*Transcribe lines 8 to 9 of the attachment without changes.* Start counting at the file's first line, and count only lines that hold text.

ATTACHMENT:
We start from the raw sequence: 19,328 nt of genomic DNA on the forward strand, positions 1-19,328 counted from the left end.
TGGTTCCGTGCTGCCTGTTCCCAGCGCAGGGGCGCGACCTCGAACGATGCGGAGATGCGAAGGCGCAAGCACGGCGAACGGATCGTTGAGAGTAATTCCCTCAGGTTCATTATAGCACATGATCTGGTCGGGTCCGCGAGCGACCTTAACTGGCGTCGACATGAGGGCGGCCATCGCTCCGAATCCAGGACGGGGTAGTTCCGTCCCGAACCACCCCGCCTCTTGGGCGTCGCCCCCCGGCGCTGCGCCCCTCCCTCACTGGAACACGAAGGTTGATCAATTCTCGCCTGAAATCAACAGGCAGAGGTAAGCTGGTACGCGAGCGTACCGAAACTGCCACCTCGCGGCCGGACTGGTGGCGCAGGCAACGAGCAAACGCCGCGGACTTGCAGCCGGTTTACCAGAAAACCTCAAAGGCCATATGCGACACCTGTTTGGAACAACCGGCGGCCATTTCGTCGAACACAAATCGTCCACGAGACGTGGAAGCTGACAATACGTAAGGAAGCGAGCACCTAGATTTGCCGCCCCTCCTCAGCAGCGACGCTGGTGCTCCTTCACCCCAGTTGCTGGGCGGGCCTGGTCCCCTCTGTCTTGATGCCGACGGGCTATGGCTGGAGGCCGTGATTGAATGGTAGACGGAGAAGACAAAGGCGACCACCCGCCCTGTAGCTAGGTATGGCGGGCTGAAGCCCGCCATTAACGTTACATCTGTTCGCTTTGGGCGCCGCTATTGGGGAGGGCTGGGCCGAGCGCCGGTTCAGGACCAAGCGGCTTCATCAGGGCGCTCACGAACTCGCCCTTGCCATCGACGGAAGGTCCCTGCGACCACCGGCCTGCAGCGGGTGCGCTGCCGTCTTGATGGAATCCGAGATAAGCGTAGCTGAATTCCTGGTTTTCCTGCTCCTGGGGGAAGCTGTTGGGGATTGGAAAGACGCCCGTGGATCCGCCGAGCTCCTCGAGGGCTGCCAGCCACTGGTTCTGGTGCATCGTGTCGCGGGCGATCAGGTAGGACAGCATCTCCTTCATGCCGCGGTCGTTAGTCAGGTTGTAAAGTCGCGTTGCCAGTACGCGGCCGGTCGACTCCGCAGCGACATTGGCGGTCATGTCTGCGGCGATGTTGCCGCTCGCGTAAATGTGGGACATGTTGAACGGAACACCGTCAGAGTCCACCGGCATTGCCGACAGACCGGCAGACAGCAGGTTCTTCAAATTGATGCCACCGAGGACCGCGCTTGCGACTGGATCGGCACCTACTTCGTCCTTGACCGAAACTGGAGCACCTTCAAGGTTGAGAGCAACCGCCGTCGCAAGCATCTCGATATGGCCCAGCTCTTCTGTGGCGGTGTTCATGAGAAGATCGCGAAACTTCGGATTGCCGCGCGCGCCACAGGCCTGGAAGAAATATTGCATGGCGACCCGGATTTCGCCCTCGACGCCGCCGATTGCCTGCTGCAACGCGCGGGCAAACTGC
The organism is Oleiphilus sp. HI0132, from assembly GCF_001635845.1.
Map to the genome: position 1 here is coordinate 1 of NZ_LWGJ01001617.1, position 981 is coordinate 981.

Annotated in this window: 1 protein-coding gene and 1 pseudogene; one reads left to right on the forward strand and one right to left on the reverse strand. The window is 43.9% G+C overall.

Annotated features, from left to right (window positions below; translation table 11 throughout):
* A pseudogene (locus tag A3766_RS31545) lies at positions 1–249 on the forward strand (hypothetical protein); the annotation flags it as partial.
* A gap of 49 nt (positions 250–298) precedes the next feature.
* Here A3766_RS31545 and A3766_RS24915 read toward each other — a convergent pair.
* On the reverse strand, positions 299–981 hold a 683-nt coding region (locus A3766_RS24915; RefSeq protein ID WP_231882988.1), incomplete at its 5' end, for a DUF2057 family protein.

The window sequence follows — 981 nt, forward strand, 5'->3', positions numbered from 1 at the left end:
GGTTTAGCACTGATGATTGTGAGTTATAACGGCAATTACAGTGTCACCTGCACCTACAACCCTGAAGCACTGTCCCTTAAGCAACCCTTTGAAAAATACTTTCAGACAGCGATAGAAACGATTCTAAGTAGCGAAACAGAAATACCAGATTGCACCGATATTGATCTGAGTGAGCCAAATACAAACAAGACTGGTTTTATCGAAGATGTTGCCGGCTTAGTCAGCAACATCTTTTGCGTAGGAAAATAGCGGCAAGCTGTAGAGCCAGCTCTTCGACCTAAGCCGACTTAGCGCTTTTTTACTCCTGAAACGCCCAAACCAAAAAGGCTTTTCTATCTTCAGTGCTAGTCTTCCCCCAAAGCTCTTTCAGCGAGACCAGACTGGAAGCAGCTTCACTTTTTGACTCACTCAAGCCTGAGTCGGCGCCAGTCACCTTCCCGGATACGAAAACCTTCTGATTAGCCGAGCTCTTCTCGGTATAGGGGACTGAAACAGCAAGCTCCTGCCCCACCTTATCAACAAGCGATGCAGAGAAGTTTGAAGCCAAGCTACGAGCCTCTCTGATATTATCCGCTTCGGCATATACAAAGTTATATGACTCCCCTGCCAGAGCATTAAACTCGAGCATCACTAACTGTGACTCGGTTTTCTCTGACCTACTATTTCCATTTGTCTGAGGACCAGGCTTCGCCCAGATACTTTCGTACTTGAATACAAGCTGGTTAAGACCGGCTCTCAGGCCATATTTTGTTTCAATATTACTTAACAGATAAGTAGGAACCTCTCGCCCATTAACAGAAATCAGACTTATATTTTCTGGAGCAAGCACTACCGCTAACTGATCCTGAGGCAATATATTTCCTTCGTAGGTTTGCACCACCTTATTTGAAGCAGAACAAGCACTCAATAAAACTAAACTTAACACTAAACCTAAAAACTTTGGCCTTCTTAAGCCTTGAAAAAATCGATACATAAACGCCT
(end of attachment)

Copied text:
* A gap of 49 nt (positions 250–298) precedes the next feature.
* Here A3766_RS31545 and A3766_RS24915 read toward each other — a convergent pair.